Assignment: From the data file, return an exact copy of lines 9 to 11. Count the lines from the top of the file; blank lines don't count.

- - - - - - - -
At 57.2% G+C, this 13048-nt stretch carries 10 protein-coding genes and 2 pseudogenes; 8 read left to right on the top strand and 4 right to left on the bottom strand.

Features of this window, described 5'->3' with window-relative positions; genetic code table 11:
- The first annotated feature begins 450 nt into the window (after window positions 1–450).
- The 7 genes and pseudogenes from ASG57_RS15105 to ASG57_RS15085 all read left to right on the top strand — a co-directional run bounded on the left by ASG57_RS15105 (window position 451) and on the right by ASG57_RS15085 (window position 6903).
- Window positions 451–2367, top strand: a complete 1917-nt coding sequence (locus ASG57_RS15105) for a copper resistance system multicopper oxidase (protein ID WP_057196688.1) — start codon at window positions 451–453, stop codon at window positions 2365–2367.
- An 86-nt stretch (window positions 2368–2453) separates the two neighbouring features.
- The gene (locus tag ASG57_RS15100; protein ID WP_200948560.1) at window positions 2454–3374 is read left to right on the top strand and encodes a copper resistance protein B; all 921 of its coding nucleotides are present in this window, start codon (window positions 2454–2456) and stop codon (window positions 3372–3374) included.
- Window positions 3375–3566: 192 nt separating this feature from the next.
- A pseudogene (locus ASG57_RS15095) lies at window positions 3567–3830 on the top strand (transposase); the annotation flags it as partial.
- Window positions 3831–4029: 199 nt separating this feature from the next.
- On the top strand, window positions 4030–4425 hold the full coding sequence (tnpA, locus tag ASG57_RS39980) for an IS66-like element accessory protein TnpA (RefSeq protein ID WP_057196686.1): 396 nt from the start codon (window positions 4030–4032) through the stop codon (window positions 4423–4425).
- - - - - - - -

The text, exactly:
- A pseudogene (locus ASG57_RS15095) lies at window positions 3567–3830 on the top strand (transposase); the annotation flags it as partial.
- Window positions 3831–4029: 199 nt separating this feature from the next.
- On the top strand, window positions 4030–4425 hold the full coding sequence (tnpA, locus tag ASG57_RS39980) for an IS66-like element accessory protein TnpA (RefSeq protein ID WP_057196686.1): 396 nt from the start codon (window positions 4030–4032) through the stop codon (window positions 4423–4425).